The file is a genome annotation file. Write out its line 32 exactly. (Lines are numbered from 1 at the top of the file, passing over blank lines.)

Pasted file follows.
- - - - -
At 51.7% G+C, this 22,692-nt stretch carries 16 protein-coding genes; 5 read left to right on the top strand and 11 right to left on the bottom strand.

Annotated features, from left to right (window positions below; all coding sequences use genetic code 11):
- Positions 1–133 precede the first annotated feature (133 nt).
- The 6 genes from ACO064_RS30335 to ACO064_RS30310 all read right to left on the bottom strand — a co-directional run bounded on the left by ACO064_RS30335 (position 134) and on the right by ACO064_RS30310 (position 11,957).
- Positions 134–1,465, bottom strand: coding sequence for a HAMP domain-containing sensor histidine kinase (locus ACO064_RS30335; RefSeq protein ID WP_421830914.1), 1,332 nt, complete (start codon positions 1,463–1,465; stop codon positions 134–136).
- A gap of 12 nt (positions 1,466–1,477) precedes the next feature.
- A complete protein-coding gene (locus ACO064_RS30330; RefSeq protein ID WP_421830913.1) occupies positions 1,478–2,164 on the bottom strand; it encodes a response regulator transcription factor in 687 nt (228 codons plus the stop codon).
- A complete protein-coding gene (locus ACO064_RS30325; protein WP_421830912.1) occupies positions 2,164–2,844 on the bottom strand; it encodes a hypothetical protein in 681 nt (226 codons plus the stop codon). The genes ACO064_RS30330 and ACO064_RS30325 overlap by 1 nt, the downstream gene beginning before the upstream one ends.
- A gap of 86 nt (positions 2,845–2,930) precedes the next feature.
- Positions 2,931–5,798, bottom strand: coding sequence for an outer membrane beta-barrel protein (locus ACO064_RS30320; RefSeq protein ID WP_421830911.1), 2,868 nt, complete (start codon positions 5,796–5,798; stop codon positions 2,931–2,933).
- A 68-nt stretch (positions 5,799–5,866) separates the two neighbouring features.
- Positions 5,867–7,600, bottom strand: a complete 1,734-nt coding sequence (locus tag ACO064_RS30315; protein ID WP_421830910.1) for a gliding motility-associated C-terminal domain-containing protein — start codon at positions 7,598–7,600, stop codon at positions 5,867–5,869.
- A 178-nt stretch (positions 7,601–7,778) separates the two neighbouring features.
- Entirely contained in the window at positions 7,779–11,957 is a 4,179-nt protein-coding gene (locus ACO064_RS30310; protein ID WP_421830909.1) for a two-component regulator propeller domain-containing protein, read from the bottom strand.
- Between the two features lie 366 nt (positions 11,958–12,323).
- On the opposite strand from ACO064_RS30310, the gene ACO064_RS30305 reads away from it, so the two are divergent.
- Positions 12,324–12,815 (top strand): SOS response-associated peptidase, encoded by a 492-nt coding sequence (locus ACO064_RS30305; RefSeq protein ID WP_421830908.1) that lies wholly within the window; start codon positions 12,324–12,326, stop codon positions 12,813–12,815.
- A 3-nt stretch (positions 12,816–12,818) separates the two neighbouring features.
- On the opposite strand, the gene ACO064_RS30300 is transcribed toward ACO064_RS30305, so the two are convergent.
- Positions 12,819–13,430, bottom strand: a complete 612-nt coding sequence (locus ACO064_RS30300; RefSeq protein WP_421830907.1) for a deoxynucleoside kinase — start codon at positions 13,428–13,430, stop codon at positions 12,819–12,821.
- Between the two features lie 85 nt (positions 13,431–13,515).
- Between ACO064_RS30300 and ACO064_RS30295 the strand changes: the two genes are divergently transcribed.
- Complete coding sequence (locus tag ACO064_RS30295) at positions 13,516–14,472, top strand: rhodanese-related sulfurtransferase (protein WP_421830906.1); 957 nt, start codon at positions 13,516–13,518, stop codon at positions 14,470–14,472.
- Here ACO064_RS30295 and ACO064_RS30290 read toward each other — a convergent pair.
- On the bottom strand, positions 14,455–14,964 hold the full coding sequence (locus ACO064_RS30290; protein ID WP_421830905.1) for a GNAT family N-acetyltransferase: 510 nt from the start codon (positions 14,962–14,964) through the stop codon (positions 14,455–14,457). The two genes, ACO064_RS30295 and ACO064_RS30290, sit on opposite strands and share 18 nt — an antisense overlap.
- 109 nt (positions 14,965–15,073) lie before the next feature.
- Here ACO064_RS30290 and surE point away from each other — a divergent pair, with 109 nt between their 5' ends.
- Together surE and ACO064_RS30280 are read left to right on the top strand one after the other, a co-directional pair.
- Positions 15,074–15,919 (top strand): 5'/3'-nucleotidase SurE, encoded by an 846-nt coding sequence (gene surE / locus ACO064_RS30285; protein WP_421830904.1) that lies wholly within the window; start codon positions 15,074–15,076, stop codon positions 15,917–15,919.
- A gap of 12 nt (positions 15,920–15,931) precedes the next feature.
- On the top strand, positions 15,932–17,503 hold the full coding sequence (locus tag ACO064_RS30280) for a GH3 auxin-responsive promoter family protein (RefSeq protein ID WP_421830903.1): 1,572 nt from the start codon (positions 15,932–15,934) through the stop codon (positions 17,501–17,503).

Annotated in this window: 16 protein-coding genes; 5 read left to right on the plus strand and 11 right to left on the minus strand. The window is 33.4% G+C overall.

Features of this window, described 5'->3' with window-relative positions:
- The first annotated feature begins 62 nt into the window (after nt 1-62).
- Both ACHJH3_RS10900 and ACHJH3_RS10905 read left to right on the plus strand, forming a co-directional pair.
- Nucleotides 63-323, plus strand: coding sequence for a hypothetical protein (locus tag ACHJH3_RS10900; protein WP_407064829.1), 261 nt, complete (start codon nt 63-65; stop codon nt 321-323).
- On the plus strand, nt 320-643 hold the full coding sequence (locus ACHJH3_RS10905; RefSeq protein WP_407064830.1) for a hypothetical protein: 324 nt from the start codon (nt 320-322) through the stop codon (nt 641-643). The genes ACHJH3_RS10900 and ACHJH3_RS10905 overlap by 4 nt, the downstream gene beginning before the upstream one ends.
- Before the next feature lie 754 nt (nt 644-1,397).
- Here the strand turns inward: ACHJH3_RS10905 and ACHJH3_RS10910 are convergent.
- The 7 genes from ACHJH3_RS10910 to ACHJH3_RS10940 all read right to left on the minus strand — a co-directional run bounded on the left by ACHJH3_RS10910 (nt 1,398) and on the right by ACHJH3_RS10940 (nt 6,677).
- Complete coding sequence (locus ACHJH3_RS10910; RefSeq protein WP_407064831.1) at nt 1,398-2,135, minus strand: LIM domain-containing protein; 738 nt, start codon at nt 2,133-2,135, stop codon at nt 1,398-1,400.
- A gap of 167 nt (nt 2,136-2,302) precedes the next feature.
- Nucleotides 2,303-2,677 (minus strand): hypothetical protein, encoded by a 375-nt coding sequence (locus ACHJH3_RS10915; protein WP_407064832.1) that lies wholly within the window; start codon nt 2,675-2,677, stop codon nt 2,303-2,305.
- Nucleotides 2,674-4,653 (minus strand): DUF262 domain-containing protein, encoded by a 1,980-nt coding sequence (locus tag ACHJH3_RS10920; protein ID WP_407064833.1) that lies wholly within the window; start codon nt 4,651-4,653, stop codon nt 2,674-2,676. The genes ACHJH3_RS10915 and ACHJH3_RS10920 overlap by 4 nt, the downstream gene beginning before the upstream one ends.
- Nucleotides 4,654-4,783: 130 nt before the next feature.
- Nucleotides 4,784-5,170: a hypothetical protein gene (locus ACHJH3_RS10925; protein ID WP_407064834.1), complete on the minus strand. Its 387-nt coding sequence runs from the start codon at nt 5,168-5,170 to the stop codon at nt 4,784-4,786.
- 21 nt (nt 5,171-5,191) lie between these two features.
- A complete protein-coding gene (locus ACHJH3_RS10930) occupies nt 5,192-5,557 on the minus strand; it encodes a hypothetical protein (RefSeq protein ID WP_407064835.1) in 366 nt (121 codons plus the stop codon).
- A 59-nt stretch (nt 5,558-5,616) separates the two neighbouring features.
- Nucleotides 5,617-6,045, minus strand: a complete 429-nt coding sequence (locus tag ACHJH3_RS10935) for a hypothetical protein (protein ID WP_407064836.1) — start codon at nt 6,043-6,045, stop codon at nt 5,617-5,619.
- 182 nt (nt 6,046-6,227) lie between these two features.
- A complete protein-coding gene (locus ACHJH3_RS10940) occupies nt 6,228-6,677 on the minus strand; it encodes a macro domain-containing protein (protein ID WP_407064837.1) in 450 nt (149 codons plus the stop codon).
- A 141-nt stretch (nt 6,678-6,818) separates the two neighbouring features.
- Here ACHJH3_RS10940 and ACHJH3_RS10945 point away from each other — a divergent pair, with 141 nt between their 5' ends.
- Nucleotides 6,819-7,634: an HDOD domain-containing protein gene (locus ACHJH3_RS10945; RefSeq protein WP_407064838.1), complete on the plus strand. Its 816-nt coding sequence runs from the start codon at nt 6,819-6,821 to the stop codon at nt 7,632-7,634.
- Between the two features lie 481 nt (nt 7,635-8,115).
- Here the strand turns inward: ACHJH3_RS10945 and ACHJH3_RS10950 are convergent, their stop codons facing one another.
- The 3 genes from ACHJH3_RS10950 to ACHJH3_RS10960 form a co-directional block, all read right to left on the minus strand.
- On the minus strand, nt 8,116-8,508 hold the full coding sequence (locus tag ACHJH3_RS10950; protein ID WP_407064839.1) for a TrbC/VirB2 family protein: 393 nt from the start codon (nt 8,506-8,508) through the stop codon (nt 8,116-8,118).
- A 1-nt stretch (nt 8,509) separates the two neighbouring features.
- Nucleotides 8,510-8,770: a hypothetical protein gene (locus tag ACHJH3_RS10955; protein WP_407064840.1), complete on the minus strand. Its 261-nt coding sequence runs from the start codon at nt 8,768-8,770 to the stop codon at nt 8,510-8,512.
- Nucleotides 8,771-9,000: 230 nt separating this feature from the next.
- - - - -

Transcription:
Annotated in this window: 16 protein-coding genes; 5 read left to right on the plus strand and 11 right to left on the minus strand. The window is 33.4% G+C overall.